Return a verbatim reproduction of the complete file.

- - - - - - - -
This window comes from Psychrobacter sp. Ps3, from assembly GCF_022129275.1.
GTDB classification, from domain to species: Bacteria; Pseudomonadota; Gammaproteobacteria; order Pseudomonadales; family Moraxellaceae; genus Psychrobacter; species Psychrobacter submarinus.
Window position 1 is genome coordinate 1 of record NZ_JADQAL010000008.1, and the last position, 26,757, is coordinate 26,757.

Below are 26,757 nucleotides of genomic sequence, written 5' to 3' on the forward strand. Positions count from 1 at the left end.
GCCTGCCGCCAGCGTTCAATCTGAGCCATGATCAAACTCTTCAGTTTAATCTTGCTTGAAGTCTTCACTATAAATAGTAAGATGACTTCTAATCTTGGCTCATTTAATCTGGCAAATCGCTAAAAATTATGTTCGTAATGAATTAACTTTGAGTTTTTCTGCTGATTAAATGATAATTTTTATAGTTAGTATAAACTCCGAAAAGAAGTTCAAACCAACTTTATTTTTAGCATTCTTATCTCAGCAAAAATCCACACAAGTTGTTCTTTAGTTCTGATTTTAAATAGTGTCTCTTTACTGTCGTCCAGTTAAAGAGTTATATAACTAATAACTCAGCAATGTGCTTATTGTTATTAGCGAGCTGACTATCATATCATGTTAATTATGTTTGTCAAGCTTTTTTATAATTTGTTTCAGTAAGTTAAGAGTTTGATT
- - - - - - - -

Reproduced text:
This window comes from Psychrobacter sp. Ps3, from assembly GCF_022129275.1.
GTDB classification, from domain to species: Bacteria; Pseudomonadota; Gammaproteobacteria; order Pseudomonadales; family Moraxellaceae; genus Psychrobacter; species Psychrobacter submarinus.
Window position 1 is genome coordinate 1 of record NZ_JADQAL010000008.1, and the last position, 26,757, is coordinate 26,757.

Below are 26,757 nucleotides of genomic sequence, written 5' to 3' on the forward strand. Positions count from 1 at the left end.
GCCTGCCGCCAGCGTTCAATCTGAGCCATGATCAAACTCTTCAGTTTAATCTTGCTTGAAGTCTTCACTATAAATAGTAAGATGACTTCTAATCTTGGCTCATTTAATCTGGCAAATCGCTAAAAATTATGTTCGTAATGAATTAACTTTGAGTTTTTCTGCTGATTAAATGATAATTTTTATAGTTAGTATAAACTCCGAAAAGAAGTTCAAACCAACTTTATTTTTAGCATTCTTATCTCAGCAAAAATCCACACAAGTTGTTCTTTAGTTCTGATTTTAAATAGTGTCTCTTTACTGTCGTCCAGTTAAAGAGTTATATAACTAATAACTCAGCAATGTGCTTATTGTTATTAGCGAGCTGACTATCATATCATGTTAATTATGTTTGTCAAGCTTTTTTATAATTTGTTTCAGTAAGTTAAGAGTTTGATT